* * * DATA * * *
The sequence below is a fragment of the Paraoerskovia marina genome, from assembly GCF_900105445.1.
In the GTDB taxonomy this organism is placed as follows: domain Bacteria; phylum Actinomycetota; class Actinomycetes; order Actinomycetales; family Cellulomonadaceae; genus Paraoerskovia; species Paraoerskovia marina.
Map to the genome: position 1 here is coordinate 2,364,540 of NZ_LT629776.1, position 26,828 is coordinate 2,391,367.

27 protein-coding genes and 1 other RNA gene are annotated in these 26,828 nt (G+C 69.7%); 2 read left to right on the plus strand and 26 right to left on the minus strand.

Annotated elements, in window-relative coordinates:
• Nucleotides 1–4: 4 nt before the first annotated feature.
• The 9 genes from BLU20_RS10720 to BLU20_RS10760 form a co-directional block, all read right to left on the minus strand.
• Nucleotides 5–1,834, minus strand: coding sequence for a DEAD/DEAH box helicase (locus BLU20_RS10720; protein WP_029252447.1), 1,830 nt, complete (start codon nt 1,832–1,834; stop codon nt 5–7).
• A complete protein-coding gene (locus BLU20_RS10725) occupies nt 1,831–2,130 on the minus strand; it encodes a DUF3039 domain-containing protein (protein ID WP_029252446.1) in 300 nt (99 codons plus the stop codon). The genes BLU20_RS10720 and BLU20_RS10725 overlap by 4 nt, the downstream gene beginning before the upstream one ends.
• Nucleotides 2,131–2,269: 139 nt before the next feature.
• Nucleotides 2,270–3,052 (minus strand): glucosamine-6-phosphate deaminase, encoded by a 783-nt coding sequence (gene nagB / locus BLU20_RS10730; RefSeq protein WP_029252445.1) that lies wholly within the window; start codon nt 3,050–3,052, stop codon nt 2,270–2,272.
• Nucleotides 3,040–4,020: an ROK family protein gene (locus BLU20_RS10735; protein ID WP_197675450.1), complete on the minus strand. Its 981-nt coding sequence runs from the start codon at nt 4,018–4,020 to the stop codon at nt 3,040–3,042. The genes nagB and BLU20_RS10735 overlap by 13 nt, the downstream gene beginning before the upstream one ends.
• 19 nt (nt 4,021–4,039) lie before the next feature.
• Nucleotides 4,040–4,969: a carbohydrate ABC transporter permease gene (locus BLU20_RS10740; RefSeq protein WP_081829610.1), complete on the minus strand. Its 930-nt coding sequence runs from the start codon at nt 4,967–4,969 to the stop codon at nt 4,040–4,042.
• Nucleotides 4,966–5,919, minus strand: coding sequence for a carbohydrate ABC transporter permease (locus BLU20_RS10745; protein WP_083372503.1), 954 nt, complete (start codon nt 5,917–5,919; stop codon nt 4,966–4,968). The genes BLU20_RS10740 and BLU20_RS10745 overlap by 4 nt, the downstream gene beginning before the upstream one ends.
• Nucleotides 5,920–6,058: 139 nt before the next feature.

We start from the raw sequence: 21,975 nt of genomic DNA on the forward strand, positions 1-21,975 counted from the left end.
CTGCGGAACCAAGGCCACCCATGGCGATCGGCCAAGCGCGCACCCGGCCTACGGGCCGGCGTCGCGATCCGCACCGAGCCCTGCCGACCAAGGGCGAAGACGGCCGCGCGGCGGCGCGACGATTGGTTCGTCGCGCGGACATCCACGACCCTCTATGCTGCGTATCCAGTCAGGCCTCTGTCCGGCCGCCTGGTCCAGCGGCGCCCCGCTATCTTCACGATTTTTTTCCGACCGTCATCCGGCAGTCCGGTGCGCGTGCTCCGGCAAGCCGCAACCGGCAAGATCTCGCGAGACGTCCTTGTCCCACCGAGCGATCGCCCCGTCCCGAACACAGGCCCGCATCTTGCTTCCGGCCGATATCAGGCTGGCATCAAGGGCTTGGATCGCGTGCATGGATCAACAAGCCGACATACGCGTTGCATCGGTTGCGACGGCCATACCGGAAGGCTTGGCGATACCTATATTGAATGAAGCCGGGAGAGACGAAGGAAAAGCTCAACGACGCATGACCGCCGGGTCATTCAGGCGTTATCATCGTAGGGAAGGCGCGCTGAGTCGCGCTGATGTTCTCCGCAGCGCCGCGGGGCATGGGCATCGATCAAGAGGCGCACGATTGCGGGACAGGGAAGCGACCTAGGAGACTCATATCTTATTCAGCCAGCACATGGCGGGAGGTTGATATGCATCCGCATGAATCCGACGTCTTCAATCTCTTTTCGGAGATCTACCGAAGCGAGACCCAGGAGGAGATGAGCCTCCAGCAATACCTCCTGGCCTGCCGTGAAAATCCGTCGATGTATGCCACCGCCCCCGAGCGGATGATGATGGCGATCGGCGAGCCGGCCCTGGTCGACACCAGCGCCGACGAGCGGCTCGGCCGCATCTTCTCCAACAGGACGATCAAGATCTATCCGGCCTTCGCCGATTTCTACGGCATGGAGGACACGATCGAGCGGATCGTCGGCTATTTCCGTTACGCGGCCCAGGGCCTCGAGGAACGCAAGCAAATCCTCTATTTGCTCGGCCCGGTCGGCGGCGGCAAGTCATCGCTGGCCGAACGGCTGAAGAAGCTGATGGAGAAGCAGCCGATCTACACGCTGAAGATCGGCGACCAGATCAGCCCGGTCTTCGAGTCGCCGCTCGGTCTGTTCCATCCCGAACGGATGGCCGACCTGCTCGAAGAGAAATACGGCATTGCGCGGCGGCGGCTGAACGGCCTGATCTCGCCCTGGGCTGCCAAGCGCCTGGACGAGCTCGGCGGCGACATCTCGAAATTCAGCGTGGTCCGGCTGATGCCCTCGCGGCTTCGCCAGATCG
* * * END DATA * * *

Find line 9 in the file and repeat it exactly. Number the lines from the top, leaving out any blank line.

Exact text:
• A complete protein-coding gene (locus BLU20_RS10725) occupies nt 1,831–2,130 on the minus strand; it encodes a DUF3039 domain-containing protein (protein ID WP_029252446.1) in 300 nt (99 codons plus the stop codon). The genes BLU20_RS10720 and BLU20_RS10725 overlap by 4 nt, the downstream gene beginning before the upstream one ends.